How to Become an Engineering Manager: Education and Career Roadmap

Find out how to become an engineering manager. Research the education requirements and learn about the experience you need to advance your career in engineering.

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Should I Become an Engineering Manager?

Engineering managers supervise teams of engineers during the design and development of products, such as electrical devices, computer hardware and medical equipment. According to the U.S. Bureau of Labor Statistics, about half of the engineering managers in 2012 worked more than forty hours a week. Typically, these professionals are responsible for making sure their teams meet production and design deadlines, and the job comes with a good deal of stress. However, salaries in this field are significantly higher than average, which may make the stress worth it to some engineers who are looking to move up and take on more responsibility.

Career Requirements

Degree Level Bachelor's degree required; some employers may prefer a graduate degree
Degree Field Engineering
Licensure Professional Engineer License (PE) is typically required
Experience More than 5 years of experience generally required
Key Skills Math, communication and organizational skills, computer programming and applications
Salary (2014) $130,620 (Median salary for all engineering and architectural managers)

Sources: U.S. Bureau of Labor Statistics, O*Net.

Step 1: Earn a Bachelor's Degree

Entering the engineering field requires a bachelor's degree in a specialized field of engineering from a school approved by ABET (formerly the Accreditation Board for Engineering and Technology). Common specializations include electrical, mechanical, civil or industrial engineering; however, instruction in one specialization may often include practical engineering applications and concepts that can be used in multiple engineering disciplines. Core engineering courses in a baccalaureate program may include design, statistics, thermodynamics, graphical communication and other topics. Bachelor's degree programs in engineering typically last four years, though some co-op programs may last longer.

Step 2: Pass First Licensure Exam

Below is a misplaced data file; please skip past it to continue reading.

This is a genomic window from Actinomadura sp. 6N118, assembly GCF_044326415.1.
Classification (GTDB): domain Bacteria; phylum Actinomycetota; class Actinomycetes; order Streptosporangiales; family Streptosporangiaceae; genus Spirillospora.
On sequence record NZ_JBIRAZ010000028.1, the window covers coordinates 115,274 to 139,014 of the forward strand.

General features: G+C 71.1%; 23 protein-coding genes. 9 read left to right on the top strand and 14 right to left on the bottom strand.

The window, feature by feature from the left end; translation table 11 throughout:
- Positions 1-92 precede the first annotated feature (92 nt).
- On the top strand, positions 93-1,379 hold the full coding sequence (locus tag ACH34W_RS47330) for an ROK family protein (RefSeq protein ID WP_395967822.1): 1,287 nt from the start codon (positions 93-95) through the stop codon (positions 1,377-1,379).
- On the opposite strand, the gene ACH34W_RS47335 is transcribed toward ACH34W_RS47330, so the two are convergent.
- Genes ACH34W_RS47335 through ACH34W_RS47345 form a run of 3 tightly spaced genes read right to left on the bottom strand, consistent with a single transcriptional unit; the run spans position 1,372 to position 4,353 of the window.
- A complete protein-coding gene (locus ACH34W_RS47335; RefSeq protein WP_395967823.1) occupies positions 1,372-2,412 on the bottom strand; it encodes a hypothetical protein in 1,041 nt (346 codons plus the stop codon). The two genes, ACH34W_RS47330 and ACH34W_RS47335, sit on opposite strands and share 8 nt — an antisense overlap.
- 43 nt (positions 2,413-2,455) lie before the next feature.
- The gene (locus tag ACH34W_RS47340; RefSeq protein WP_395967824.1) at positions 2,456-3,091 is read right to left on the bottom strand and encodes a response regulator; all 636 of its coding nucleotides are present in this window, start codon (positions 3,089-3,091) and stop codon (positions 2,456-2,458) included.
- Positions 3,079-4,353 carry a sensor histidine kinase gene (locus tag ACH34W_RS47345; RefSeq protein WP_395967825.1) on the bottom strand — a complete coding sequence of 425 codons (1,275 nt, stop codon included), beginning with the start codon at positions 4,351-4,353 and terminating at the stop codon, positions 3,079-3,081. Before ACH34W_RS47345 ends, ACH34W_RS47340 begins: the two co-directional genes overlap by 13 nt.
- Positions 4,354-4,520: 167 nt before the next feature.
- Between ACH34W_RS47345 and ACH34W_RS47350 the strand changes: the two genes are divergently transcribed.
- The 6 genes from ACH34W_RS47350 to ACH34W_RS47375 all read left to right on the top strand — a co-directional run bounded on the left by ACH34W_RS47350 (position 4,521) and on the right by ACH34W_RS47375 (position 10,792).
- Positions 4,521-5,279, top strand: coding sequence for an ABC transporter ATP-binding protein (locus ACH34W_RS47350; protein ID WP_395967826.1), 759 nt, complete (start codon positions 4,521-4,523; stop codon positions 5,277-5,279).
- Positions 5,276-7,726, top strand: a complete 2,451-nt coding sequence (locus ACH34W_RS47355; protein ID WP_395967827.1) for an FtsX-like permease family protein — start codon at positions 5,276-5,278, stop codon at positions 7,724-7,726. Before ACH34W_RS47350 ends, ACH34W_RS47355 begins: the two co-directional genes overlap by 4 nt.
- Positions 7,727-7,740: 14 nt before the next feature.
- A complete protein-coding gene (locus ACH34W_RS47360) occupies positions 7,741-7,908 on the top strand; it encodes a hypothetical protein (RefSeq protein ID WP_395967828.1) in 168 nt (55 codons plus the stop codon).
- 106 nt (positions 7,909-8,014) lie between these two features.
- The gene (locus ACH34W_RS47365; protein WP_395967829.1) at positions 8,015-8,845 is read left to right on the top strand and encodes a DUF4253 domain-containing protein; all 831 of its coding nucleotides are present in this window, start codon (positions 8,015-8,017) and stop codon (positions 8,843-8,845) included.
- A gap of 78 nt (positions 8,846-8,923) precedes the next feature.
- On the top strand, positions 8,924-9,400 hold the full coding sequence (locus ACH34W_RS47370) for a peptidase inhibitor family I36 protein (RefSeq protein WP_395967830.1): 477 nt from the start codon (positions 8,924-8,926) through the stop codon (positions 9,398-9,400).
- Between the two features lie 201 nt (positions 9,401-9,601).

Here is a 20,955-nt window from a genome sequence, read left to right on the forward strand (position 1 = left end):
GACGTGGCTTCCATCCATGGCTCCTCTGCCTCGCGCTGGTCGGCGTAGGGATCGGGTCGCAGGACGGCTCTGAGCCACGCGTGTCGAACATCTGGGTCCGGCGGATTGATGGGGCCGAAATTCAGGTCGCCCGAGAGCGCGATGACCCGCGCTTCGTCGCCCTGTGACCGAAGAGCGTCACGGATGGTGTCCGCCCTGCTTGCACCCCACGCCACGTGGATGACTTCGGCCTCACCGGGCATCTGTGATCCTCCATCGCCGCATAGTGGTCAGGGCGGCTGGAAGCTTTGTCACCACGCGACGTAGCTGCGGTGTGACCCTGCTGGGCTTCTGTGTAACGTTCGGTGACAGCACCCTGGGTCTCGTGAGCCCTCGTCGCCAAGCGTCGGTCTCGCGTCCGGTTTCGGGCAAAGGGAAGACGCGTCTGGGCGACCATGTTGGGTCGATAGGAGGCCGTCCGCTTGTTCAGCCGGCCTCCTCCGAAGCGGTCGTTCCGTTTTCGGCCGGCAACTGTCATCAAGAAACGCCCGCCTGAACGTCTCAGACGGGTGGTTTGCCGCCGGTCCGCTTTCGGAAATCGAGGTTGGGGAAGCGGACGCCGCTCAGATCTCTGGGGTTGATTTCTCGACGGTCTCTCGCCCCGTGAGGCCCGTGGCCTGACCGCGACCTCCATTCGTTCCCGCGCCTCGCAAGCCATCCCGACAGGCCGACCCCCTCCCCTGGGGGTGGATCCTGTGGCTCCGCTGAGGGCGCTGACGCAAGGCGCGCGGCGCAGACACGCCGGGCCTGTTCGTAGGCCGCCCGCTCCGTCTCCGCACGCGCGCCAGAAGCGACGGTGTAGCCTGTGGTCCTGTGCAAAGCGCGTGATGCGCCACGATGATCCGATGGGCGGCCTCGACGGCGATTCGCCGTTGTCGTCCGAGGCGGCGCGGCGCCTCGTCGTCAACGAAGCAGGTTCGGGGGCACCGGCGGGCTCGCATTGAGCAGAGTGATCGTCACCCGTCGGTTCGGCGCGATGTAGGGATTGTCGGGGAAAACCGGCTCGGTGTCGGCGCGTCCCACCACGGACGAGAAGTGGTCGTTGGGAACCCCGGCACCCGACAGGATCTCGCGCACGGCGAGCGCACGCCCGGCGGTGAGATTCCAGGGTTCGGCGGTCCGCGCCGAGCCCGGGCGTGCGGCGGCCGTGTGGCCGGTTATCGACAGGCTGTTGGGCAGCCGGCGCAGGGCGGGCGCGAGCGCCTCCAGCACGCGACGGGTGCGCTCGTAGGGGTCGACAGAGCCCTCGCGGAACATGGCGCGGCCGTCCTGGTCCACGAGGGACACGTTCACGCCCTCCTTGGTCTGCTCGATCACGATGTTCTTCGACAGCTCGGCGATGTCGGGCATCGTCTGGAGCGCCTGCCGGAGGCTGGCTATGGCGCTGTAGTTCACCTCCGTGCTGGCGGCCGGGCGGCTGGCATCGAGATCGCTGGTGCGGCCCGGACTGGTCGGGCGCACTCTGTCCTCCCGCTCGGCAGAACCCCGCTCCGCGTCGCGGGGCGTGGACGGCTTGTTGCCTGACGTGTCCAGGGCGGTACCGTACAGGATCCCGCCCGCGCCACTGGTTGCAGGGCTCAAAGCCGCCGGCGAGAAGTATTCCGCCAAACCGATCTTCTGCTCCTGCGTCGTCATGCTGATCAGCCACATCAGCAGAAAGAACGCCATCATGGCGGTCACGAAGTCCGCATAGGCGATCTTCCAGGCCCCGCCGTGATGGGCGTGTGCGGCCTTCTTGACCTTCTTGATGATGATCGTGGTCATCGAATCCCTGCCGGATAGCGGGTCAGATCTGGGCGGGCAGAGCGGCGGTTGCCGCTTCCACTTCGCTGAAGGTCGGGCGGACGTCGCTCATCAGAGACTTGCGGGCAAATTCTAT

Depending on the type of engineering work, state-regulated licensure may be required. The licensing process begins by applying to the state licensing board for authorization to take the National Council of Examiners for Engineering and Surveying (NCEES) Fundamentals of Engineering exam. This exam can be taken in the final year of an ABET-accredited undergraduate program. Upon passing this exam, individuals can work as an engineer in training (EIT).

Step 3: Complete Licensure

EITs must typically complete four years of entry-level engineering work under the supervision of a professional engineer. After this time period, they can apply to their state licensing board to take the NCEES Principles and Practices of Engineering exam. Most states grant a professional engineer (PE) license to those who pass this exam.

Success Tip:

  • Maintain Licensure. Many states require continuing education requirements be met to remain licensed. These requirements can be met through courses and seminars offered by professional organizations and universities.

Step 4: Advance to Management

As professional engineers gain experience and demonstrate technical knowledge, they may be assigned more complex projects, take on greater responsibility and eventually be promoted to engineering managers. As an engineering manager, they are responsible for making sure their teams meet production and design deadlines. In addition to engineering responsibilities, they also handle items like scheduling and budgeting.

Success Tip:

  • Consider a graduate degree. Many prospective engineering managers pursue advanced training by earning master's degrees in engineering management. These degree programs focus on developing technical and leadership skills. Courses may include engineering administration, project design, operations management, productivity and marketing.
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